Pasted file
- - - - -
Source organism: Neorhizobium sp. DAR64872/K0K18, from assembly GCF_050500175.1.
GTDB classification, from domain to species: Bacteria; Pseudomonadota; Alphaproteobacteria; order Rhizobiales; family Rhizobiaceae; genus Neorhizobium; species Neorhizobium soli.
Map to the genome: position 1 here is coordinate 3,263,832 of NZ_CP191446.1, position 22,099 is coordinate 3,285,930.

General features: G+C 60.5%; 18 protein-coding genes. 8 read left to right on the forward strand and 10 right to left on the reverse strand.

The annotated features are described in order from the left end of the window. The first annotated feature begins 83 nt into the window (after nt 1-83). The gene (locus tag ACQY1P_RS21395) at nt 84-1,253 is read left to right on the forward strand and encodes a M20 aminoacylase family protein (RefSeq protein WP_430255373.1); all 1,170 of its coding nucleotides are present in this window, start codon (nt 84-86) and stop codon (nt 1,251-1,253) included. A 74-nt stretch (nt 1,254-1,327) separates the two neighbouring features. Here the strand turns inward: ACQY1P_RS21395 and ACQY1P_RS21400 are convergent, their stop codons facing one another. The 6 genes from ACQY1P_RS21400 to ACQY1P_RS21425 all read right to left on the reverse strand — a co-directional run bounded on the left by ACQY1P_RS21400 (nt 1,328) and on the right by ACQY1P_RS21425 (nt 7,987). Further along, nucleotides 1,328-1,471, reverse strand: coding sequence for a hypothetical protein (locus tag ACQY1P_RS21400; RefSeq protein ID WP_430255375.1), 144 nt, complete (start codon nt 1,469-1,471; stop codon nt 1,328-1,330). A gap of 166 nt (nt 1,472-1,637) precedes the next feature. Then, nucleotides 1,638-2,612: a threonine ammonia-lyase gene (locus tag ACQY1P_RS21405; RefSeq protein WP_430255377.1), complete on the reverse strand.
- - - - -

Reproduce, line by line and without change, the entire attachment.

Source organism: Neorhizobium sp. DAR64872/K0K18, from assembly GCF_050500175.1.
GTDB classification, from domain to species: Bacteria; Pseudomonadota; Alphaproteobacteria; order Rhizobiales; family Rhizobiaceae; genus Neorhizobium; species Neorhizobium soli.
Map to the genome: position 1 here is coordinate 3,263,832 of NZ_CP191446.1, position 22,099 is coordinate 3,285,930.

General features: G+C 60.5%; 18 protein-coding genes. 8 read left to right on the forward strand and 10 right to left on the reverse strand.

The annotated features are described in order from the left end of the window. The first annotated feature begins 83 nt into the window (after nt 1-83). The gene (locus tag ACQY1P_RS21395) at nt 84-1,253 is read left to right on the forward strand and encodes a M20 aminoacylase family protein (RefSeq protein WP_430255373.1); all 1,170 of its coding nucleotides are present in this window, start codon (nt 84-86) and stop codon (nt 1,251-1,253) included. A 74-nt stretch (nt 1,254-1,327) separates the two neighbouring features. Here the strand turns inward: ACQY1P_RS21395 and ACQY1P_RS21400 are convergent, their stop codons facing one another. The 6 genes from ACQY1P_RS21400 to ACQY1P_RS21425 all read right to left on the reverse strand — a co-directional run bounded on the left by ACQY1P_RS21400 (nt 1,328) and on the right by ACQY1P_RS21425 (nt 7,987). Further along, nucleotides 1,328-1,471, reverse strand: coding sequence for a hypothetical protein (locus tag ACQY1P_RS21400; RefSeq protein ID WP_430255375.1), 144 nt, complete (start codon nt 1,469-1,471; stop codon nt 1,328-1,330). A gap of 166 nt (nt 1,472-1,637) precedes the next feature. Then, nucleotides 1,638-2,612: a threonine ammonia-lyase gene (locus tag ACQY1P_RS21405; RefSeq protein WP_430255377.1), complete on the reverse strand.